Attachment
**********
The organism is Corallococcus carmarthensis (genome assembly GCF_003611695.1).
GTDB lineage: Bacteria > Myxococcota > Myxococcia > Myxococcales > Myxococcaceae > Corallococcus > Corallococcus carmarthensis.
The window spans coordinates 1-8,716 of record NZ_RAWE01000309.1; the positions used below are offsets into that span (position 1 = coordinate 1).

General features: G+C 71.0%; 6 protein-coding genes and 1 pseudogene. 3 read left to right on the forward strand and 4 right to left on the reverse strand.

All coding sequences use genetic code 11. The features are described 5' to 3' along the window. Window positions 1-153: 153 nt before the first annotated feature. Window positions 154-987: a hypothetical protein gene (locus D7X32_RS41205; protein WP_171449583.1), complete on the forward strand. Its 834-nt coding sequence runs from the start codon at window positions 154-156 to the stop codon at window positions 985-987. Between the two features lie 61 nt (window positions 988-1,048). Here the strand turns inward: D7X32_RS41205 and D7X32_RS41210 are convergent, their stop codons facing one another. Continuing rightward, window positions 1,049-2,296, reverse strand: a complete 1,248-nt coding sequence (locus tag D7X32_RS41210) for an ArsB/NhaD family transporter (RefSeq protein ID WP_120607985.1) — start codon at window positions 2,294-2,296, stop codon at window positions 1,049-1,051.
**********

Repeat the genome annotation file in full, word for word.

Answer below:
The organism is Corallococcus carmarthensis (genome assembly GCF_003611695.1).
GTDB lineage: Bacteria > Myxococcota > Myxococcia > Myxococcales > Myxococcaceae > Corallococcus > Corallococcus carmarthensis.
The window spans coordinates 1-8,716 of record NZ_RAWE01000309.1; the positions used below are offsets into that span (position 1 = coordinate 1).

General features: G+C 71.0%; 6 protein-coding genes and 1 pseudogene. 3 read left to right on the forward strand and 4 right to left on the reverse strand.

All coding sequences use genetic code 11. The features are described 5' to 3' along the window. Window positions 1-153: 153 nt before the first annotated feature. Window positions 154-987: a hypothetical protein gene (locus D7X32_RS41205; protein WP_171449583.1), complete on the forward strand. Its 834-nt coding sequence runs from the start codon at window positions 154-156 to the stop codon at window positions 985-987. Between the two features lie 61 nt (window positions 988-1,048). Here the strand turns inward: D7X32_RS41205 and D7X32_RS41210 are convergent, their stop codons facing one another. Continuing rightward, window positions 1,049-2,296, reverse strand: a complete 1,248-nt coding sequence (locus tag D7X32_RS41210) for an ArsB/NhaD family transporter (RefSeq protein ID WP_120607985.1) — start codon at window positions 2,294-2,296, stop codon at window positions 1,049-1,051.